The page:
The way I feel about this scenario is it had some original and great ideas that could’ve been executed better. The power-ups were a great idea, but they either helped you too much or power-downed your unit. The different levels inside the castle itself and having a boss at the end of each level would be a stellar aspect of this scenario had the bosses been made to be an actual challenge. Otherwise, the WWII theme is original. Note: Due to the need to get this review out at a reasonable time, the rest of the categories will be much shorter.
Map Design: 4
It is better than just a random map. The castle maze is done quite intricately and the forest that envelops Wolfenstein is well done. It kind of reminds me of the Sherwood Forest map in random map games. Overall, it was a fairly good map.
However, more corners could’ve been added to the castle walls to make it look more realistic and appealing. A nice addition to the forest would be a pond somewhere and different forms of flora (plants).
There was a brief story/briefing in the Instructions, but it wasn’t much. The story wasn’t really advanced through in-game triggers. And with the unit changes along with each upgrade, the main character’s name was no longer “Agent 21” like it was when the scenario started. As mentioned earlier in playability, the instructions on how to win were lacking, causing me to not know how to win after I had killed Hitler. Also, there were several capitalization errors and one spelling mistake.
The history section was good, however. I consider myself to be a WWII buff, and I still learned something new from it.
I felt that, overall, it had a good foundation and concept, but the finer technical and other details needed work and improvement.
OVERALL RATING: 3.2
Unusually for AoK, the backdrop for this scenario is World War II. You are an Allied agent on a mission to assassinate Hitler. In doing so you must negotiate your way through a labyrinthine Nazi castle complex in order to assassinate various eminent Nazis, culminating in the arch-baddie himself.
Initially, the history (not for the faint-hearted), unusual plot and map design caught my interest and I was interested to see what might unfold. There is some fun to be had, but after a while I found it slightly repetitive due to the endless maze and the succession of (mainly) archers popping up one at a time. A minor irritation was that otfen when clicking somewhere to move my men I clicked on a piece of wall and they started attacking it instead (perhaps the walls could be allied?). The health pack idea is fine but the 'power-ups' need to be reconsidered as one often receives a less powerful weapon than one had previously. (Another small suggestion: remove the previous soldier rather than killing it.) There was a minor bug with the objective to kill Helga as she 'spoke' after I had killed her and the objective did not disappear for some time; however this does not seriously affect gameplay.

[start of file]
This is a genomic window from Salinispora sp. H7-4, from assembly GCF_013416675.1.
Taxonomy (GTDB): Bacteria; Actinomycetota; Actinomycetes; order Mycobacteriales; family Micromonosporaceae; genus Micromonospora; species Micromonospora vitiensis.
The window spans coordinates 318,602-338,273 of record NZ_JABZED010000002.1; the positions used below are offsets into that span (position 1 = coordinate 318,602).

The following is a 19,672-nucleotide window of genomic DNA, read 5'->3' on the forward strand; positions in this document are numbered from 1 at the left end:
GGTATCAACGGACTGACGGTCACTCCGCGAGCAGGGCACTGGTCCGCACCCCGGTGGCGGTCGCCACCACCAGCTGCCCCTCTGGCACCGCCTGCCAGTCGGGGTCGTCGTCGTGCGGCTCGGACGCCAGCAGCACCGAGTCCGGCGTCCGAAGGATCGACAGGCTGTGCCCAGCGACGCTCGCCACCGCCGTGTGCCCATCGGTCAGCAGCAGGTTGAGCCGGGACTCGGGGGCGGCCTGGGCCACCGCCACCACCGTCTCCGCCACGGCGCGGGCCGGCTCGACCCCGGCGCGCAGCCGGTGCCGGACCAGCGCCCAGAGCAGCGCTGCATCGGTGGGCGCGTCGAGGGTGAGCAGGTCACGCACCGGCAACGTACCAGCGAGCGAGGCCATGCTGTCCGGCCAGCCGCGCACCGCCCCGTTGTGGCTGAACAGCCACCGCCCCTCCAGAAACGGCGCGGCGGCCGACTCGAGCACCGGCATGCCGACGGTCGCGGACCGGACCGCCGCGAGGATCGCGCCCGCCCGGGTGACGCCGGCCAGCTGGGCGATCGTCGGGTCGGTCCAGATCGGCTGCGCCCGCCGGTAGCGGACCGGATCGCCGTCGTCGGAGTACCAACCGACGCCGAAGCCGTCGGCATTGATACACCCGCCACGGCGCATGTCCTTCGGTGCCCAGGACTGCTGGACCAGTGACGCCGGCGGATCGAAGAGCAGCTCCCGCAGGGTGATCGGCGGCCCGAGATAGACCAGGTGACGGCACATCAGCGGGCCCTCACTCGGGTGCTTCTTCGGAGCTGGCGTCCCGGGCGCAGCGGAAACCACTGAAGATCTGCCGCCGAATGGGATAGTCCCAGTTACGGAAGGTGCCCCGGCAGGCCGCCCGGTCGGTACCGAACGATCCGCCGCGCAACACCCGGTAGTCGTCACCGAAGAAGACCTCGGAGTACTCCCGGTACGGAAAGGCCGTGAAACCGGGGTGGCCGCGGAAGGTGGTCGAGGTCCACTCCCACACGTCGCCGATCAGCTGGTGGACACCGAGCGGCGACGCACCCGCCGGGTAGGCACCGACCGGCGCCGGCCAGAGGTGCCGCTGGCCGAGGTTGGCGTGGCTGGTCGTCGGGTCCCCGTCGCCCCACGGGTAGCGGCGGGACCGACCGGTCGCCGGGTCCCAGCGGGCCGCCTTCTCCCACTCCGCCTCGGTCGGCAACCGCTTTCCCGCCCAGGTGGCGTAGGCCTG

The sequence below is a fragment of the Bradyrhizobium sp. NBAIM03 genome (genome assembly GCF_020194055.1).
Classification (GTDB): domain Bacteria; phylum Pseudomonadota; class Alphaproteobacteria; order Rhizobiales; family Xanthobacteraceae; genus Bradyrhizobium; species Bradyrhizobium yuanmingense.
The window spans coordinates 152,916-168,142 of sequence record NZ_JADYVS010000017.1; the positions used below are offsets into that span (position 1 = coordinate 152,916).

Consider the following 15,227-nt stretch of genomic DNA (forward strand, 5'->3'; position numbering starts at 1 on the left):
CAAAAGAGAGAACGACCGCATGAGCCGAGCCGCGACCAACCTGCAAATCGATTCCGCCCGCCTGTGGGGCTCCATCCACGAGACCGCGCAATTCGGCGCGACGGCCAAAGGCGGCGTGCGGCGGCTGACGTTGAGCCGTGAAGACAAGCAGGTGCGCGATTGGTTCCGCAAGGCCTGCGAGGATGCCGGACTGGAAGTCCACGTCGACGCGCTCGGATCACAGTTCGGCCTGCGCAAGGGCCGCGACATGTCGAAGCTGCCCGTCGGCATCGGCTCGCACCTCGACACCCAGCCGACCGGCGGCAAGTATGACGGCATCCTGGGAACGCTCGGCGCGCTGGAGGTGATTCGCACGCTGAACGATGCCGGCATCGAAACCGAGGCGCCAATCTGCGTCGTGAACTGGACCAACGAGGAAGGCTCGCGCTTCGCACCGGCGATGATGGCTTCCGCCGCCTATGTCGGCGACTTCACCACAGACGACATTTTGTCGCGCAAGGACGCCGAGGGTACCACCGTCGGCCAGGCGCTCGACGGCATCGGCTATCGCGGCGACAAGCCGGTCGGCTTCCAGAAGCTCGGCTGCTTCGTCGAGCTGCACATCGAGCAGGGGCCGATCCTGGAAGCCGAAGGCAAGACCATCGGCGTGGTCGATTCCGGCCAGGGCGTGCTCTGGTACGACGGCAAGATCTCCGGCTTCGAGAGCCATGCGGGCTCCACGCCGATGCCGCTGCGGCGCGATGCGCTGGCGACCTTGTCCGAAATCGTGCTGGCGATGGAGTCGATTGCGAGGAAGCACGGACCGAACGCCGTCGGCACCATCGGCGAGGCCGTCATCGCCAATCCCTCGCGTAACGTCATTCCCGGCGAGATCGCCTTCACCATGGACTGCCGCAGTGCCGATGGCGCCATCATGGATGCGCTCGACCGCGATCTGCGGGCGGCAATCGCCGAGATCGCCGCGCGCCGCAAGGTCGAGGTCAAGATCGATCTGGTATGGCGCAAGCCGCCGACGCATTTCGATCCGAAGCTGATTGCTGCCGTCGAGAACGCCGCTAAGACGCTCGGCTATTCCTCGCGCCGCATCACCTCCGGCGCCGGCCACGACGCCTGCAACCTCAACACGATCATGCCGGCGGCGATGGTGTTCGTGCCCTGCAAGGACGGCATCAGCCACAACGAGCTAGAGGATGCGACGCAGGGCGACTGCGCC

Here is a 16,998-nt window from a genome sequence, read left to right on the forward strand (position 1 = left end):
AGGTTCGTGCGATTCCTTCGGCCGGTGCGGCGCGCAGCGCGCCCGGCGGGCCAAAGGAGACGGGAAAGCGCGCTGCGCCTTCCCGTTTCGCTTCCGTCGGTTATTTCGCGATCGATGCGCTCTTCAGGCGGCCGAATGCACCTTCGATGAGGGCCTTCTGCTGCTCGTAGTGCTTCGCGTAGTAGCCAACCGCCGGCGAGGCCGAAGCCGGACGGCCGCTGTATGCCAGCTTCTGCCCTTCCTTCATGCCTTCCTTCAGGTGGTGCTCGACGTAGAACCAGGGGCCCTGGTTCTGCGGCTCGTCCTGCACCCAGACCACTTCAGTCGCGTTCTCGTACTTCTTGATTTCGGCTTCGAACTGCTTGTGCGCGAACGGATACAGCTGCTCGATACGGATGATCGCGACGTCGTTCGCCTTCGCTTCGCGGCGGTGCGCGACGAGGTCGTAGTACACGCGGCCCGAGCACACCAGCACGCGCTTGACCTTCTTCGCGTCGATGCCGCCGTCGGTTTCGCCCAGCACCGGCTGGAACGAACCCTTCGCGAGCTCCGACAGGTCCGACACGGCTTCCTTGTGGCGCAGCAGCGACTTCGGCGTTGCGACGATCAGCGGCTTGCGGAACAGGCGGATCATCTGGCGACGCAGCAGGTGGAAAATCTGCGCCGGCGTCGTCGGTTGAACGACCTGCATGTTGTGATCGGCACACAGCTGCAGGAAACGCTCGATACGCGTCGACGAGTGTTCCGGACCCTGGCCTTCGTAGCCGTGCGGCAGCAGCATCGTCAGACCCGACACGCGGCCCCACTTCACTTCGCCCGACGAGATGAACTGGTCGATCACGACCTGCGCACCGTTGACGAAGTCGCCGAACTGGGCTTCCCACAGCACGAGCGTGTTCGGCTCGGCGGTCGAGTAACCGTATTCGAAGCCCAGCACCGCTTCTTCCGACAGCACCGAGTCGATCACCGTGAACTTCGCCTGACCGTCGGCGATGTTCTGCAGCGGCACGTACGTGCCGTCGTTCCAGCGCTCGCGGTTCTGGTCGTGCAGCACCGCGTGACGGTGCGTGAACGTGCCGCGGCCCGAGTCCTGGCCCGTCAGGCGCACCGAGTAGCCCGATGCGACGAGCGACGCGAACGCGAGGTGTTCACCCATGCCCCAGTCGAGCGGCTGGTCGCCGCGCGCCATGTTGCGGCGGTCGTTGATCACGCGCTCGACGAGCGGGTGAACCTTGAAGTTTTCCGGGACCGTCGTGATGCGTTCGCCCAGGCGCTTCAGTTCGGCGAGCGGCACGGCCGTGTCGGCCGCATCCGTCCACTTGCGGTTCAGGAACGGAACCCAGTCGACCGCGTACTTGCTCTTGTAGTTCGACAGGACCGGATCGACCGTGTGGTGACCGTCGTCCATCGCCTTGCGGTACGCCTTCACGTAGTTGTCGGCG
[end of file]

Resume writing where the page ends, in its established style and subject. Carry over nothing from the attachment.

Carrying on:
It is too easy. I played on hard and despite the power-up problem mentioned above, one is rarely presented with a sizeable group of enemies at any one time. Also, there are monks dotted about. The real let-down is the series of uber-Nazis to be killed who do not present any additional challenge and, contrary to what the hints say, killing Hitler is a real doddle as he stands behind a locked gate begging to be done over. If only real life were like this...
This is a relatively strong point of the scenario. As mentioned, the overall concept is original, the map is generally good, the series of projectile-weapons is good, and there is a lot of inventive renaming of units.
MAP DESIGN (4)
The map is good. The area outside the fortress is suitably forest-like and the maze is, even if repetitive, well done. The author has clearly invested a lot of effort in this.
Few complaints here either. The history is well-researched and provides a chilling reminder, if anyone needs one, of the pathological and inhumanely mechanistic way in which Nazis condemned to death vast numbers of people simply because they didn't think they were 'right'. The instructions, hints and objectives were all fine except for a few spelling and grammatical mistakes. (Speaking of which, the title is spelt "Wolfenstien" in the Blacksmith but "Wolfenstine" in-game.)